UCL in the media
The voices of looked-after children and young people are missing from their social care records and the experience of accessing social care records later in life can be dehumanising, according to new research led by Professor Elizabeth Shepherd (UCL Information Studies).
Arthur Kay, the UCL graduate whose company bio-bean turns used coffee grounds into clean energy, is included in a profile of London’s tech entrepreneurs. His story has been shortlisted as part of the #MadeAtUCL project.
People living in poor neighbourhoods face a higher risk of ill health and an early death, according to a new review by Dr Stephen Jivraj (UCL Institute of Epidemiology & Health Care) of over 50 longitudinal studies on health and living in deprived areas.
Dr Samir Nuseibeh (UCL Biochemical Engineering) argues that the UK government could improve its negotiating position with the pharmaceutical industry by investing in facilities to manufacture a new class of “biological” drugs which are difficult to produce.
A Google Doodle pays tribute to Scottish chemist Professor Sir William Ramsay (UCL Chemistry), who as Chair of Inorganic Chemistry discovered the “noble” or inert gases, winning the Nobel Prize and reshaping the periodic table.
Recent UCL student Amarie Cassidy is congratulated by Stormzy for her first-class Arts & Sciences degree after she tweeted about her dissertation and thanked him for helping to inspire it. The dissertation challenged negative stereotypes of black male identity in British hip-hop.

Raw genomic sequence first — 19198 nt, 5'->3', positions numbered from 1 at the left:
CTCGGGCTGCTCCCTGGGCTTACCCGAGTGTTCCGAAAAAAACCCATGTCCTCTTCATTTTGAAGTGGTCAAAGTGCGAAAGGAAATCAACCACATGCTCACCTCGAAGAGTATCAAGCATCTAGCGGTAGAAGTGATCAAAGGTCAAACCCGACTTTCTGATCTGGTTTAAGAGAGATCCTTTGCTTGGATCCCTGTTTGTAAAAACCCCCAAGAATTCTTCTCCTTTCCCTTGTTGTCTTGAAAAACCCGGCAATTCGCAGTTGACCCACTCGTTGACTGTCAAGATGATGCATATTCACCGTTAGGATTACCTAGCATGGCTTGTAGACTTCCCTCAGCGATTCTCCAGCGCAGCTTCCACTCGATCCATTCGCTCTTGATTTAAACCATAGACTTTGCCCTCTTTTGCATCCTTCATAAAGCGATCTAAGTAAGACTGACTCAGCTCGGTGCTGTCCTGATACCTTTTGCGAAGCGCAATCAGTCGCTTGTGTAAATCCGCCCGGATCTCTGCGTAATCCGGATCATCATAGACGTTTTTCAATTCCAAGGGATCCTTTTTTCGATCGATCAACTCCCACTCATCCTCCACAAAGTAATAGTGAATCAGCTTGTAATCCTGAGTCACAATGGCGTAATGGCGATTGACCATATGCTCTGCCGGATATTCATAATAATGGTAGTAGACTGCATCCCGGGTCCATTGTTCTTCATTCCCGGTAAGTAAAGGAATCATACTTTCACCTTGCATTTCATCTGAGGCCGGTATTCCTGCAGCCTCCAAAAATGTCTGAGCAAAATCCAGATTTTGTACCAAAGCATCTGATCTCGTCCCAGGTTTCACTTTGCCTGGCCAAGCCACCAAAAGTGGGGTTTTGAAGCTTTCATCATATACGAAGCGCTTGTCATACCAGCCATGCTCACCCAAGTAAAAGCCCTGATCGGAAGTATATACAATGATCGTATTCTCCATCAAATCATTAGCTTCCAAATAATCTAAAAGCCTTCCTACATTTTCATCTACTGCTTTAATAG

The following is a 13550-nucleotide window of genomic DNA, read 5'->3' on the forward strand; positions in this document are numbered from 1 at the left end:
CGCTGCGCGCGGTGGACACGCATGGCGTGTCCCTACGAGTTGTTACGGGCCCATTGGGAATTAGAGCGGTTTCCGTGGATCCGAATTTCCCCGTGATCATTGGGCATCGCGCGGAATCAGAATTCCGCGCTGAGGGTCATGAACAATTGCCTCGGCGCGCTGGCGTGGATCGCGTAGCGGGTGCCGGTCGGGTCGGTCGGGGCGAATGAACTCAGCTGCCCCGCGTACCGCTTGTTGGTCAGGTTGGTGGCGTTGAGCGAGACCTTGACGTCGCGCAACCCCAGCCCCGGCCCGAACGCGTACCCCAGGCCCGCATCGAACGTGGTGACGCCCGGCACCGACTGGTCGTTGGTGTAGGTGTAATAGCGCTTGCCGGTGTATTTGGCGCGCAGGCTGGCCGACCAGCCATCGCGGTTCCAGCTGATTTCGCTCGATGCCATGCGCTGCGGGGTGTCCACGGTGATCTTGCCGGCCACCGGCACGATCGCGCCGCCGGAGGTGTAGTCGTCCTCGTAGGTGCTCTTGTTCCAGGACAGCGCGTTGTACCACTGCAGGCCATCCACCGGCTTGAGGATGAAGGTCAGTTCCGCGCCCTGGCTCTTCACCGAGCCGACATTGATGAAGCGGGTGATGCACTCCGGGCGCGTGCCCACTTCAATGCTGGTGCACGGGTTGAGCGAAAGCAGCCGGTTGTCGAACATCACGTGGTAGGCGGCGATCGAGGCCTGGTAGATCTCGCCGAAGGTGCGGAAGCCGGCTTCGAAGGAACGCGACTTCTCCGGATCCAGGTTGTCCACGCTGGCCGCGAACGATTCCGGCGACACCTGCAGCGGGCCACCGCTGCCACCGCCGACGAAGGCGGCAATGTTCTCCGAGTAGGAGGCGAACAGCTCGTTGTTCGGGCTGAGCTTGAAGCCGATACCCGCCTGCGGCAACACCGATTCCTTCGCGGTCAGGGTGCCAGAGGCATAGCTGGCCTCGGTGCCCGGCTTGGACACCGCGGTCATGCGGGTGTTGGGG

Martyn Carter (UCL Bartlett School of Architecture) takes viewers through the process of 3D printing from the B-made 3D printing service at UCL and explains how 3D printing has become suddenly so accessible.
Visiting Professor Paul Ormerod (UCL Centre for the Study of Decision-Making Uncertainty) describes how 2 million people pledged online to gather outside Area 51, a military base in Nevada, but only 200 turned up – reflecting the difference between stated and revealed preference.
Professor Andrew Hayward (UCL Epidemiology & Health Care) says the unprecedented rise in homeless deaths in the UK is a “public health emergency” and represents a “failure to protect the most vulnerable”, especially as many of the deaths are from treatable conditions.